• Best Music Related Jobs With Salaries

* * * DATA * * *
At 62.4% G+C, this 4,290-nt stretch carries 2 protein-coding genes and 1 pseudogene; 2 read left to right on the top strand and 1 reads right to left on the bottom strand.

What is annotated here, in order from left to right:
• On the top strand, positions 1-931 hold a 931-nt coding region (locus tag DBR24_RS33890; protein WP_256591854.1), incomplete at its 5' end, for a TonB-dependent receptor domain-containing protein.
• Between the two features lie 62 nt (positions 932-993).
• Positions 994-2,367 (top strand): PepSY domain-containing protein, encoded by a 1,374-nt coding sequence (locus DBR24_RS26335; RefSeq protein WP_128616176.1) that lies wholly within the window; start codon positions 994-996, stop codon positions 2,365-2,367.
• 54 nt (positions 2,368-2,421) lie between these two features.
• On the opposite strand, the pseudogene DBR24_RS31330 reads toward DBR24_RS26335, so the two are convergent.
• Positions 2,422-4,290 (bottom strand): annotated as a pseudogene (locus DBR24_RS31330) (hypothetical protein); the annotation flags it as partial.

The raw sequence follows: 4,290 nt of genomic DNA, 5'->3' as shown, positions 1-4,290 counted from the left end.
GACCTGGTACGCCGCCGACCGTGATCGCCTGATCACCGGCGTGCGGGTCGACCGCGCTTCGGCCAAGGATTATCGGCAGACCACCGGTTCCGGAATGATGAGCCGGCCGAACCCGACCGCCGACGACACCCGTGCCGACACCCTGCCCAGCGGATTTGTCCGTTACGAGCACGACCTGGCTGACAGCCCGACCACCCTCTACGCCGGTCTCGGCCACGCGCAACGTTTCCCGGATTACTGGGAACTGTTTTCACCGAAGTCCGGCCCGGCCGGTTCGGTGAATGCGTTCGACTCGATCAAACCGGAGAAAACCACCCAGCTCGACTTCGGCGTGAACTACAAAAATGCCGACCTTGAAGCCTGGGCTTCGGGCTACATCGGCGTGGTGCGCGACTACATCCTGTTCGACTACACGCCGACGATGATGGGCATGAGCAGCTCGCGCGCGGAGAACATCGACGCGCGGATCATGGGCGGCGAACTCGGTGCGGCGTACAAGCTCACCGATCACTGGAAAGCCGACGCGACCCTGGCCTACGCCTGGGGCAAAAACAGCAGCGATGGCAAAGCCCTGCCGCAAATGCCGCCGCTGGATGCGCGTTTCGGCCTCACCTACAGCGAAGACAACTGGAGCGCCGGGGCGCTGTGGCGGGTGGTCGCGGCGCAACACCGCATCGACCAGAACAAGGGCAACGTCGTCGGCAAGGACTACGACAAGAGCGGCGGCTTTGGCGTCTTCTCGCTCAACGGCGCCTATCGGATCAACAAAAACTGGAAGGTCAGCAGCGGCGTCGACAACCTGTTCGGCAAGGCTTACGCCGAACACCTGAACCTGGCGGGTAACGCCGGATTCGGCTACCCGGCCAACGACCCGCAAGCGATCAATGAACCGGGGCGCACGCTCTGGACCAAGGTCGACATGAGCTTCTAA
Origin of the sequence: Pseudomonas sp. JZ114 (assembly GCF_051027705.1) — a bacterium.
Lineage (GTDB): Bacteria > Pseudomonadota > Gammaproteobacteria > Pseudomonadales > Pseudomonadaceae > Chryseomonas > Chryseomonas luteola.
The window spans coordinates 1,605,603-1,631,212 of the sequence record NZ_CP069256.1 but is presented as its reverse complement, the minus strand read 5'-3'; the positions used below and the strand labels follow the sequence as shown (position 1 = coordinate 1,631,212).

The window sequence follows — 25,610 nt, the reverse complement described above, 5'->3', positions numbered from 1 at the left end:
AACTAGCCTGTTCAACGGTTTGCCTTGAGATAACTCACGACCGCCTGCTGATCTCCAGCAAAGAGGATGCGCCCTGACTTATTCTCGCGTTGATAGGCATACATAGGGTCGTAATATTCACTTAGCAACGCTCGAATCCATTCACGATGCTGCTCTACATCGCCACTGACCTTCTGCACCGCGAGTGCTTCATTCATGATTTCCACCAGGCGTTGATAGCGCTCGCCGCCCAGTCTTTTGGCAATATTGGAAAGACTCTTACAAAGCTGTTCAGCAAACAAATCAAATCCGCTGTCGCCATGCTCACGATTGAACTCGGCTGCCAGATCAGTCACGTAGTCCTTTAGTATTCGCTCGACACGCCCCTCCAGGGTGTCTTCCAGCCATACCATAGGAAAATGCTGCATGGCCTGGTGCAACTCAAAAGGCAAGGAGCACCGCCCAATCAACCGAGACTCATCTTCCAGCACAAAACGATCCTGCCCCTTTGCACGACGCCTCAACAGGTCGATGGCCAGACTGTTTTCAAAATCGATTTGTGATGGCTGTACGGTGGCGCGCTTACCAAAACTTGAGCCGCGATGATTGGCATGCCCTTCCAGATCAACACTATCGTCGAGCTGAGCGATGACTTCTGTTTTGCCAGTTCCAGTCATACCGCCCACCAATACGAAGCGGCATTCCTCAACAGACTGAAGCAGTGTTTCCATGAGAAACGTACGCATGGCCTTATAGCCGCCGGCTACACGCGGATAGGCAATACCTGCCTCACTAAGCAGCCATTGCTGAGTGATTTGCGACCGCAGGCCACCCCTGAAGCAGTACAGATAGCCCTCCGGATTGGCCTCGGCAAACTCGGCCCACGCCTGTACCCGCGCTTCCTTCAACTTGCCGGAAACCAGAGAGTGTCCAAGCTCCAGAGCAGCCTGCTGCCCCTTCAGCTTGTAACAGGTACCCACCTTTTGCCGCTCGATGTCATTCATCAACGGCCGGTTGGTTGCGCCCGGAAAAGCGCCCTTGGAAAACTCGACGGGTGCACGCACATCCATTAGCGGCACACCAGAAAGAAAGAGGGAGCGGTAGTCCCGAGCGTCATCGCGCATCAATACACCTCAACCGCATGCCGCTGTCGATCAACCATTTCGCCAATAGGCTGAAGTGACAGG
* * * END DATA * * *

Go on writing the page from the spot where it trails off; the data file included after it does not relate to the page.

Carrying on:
The music industry offers many career options whether you play an instrument, sing or are interested in working in the music industry in a non-performing role. Understanding your strengths and goals can help you pursue a career in music that suits you well. Read more for a list of jobs to suit a variety of interests in music-related careers. ## What are music-related jobs? A music-related job is one in which you write, perform, produce or market music. In music-related careers, you may work in front of an audience or behind the scenes assisting musicians in bringing their works to the public. The variety of roles means you can likely find full-time or part-time work, depending on works best for your schedule. You will want to market yourself effectively to earn the attention of music industry personnel so you can advance your career. ## Best music-related jobs Here are some of the best music-related jobs to apply for: **Music Directors** National Average Salary: $27,661 per year Role and Responsibilities: A Music Director selects songs to play during an orchestra or a band performance. Music Directors can also work for radio stations and play music relevant to the station’s genre. These professionals will also need to stay up-to-date on new music trends and plan the best time slots to play each song to target specific listener demographics. **Section Leader** National Average Salary: $28,880 per year Role and Responsibilities: A Section Leader supervises an orchestra and assigns roles for musicians for their upcoming performances. Section Leaders stand out as the main players within the orchestra and hold themselves accountable for the performance of others. They may play a solo during a performance, and they ensure that all musicians play with the right amount of intensity. **Booking Agent** National Average Salary: $30,280 per year Role and Responsibilities: A Booking Agent finalizes deals with a record company and plans tours on a regional, national and global scale. They work with multiple artists to get the best deals possible and a tour that gives them a wide audience to play for. **Concert Promoter** National Average Salary: $30,660 per year Role and Responsibilities: A Concert Promoter is someone who secures a venue for musicians to play in front of a live audience. These professionals also conduct marketing efforts to increase the number of attendees. **Dance Instructor** National Average Salary: $42,460 per year Role and Responsibilities: A dance instructor creates dance routines and instructs dancers to perform them effectively when they’re in the studio. Instructors may work with dancers if they’re on tour, in theaters or during a broadcast production. The dancer’s performance must meet the instructor’s standards before they perform this routine in front of an audience. **Disc Jockey** National Average Salary: $43,040 per year Role and Responsibilities: A Disc Jockey plays music for a radio station or in a nightclub environment like a bar or a rave. They might use digital mixing software or a sound system, and they’ll take song requests from guests that they’ll play once the current song ends. **Musician** National Average Salary: $43,289 per year Role and Responsibilities: A Musician is an individual who plays music with an instrument, but some of them write music for others. They can play various types of music in front of a live audience or in a recording studio. Popular musicians often receive invitations to play at venues, rather than having to book shows for themselves. **Publicist** National Average Salary: $51,292 per year Role and Responsibilities: A Publicist is a Musician’s spokesperson, and they’re accountable for writing press releases and securing positive media coverage. A Publicist can get publicity for a Musician’s latest album, song release, concert tour announcement or related news development. **Music Producer** National Average Salary: $54,108 per year Role and Responsibilities: A Music Producer is responsible for writing and recording music for Musicians for albums, television, movies or another project. These professionals work in a recording studio to complete the projects they’re collaborating on. **Music Teacher** National Average Salary: $54,280 per year Role and Responsibilities: A Music Teacher works with students from elementary through the university level to enhance their performance with instruments and understanding of theoretical concepts. They’ll take the lead on productions like band or orchestra so students can display their musical ability. Teachers sometimes give a brief history of the music played before the band or orchestra begins their performance. **Instrument Technician** National Average Salary: $58,845 per year Role and Responsibilities: An Instrument Technician makes repairs to instruments presented to them by customers. These professionals ensure that the instruments are in tune with all parts working properly so musicians can play them properly. Instrument Technicians may find employment in music stores or venues. **Program Director** National Average Salary: $60,302 per year Role and Responsibilities: A Program Director builds a schedule to see which shifts Disc Jockeys can take and chooses the program to play on their station. Directors must schedule a program lineup that meets the preferences of their listeners. **Audio Engineer** National Average Salary: $81,386 per year Role and Responsibilities: An Audio Engineer must set up equipment like headphones, cables and microphone stands, so they can record a song or album played by the Musician. Engineers operate the soundboard to ensure that all of the levels are appropriate and contributing to a high-quality sound. ## Skills and qualifications to list on a music-related jobs resume While every job is different, here is a list of popular skills and qualifications you can list on your resume when applying for music-related jobs: **Networking** Networking is a vital skill to learn because it helps you connect you with other contacts in the music industry. If you become a well-known musician or personality within the business, you’re expected to increase the level of engagement and promotion of your work. Speak with contacts in the music industry to gain more knowledge of their work and get tips on how you can achieve success. **Communication** Communication is key because it helps an audience understand the value of your music or of the work you put in for a Musician. Whether you’re writing or speaking directly to an important stakeholder, take time to listen to the Musician’s and the Producer’s feelings about the music they’re performing. This way, you can earn their respect of your colleagues and personalities that you work with. **Interpersonal skills** Interpersonal skills are important for ensuring smooth and productive relationships between musicians and other industry personnel. For instance, if you’re an Engineer and the band you’re working with has a different idea for the song you’re working on, you’ll need to be patient and empathetic to their needs while being assertive about your own ideas. These skills are also especially important for Music Teachers since these professionals often work with individuals who are just starting out in the music field. Working with young children in an elementary school, for example, requires understanding the student’s strengths and weaknesses and tailoring lessons to suit their needs.